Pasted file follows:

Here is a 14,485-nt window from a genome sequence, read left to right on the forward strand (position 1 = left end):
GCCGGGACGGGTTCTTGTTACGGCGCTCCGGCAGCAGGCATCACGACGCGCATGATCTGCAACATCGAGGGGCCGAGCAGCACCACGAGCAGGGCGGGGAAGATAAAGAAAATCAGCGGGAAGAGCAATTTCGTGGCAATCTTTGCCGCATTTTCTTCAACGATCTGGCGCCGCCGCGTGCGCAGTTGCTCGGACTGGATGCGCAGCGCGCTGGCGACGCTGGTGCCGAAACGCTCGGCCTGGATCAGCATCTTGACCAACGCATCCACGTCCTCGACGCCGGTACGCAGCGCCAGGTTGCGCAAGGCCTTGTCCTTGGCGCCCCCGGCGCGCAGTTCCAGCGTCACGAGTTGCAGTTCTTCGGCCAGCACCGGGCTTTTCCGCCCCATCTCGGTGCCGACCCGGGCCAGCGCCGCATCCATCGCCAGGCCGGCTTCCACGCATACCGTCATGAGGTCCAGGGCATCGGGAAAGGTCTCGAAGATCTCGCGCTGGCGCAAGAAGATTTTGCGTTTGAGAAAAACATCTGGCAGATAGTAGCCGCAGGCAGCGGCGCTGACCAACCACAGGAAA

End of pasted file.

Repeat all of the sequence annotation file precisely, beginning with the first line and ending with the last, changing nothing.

Here is a 14,485-nt window from a genome sequence, read left to right on the forward strand (position 1 = left end):
GCCGGGACGGGTTCTTGTTACGGCGCTCCGGCAGCAGGCATCACGACGCGCATGATCTGCAACATCGAGGGGCCGAGCAGCACCACGAGCAGGGCGGGGAAGATAAAGAAAATCAGCGGGAAGAGCAATTTCGTGGCAATCTTTGCCGCATTTTCTTCAACGATCTGGCGCCGCCGCGTGCGCAGTTGCTCGGACTGGATGCGCAGCGCGCTGGCGACGCTGGTGCCGAAACGCTCGGCCTGGATCAGCATCTTGACCAACGCATCCACGTCCTCGACGCCGGTACGCAGCGCCAGGTTGCGCAAGGCCTTGTCCTTGGCGCCCCCGGCGCGCAGTTCCAGCGTCACGAGTTGCAGTTCTTCGGCCAGCACCGGGCTTTTCCGCCCCATCTCGGTGCCGACCCGGGCCAGCGCCGCATCCATCGCCAGGCCGGCTTCCACGCATACCGTCATGAGGTCCAGGGCATCGGGAAAGGTCTCGAAGATCTCGCGCTGGCGCAAGAAGATTTTGCGTTTGAGAAAAACATCTGGCAGATAGTAGCCGCAGGCAGCGGCGCTGACCAACCACAGGAAA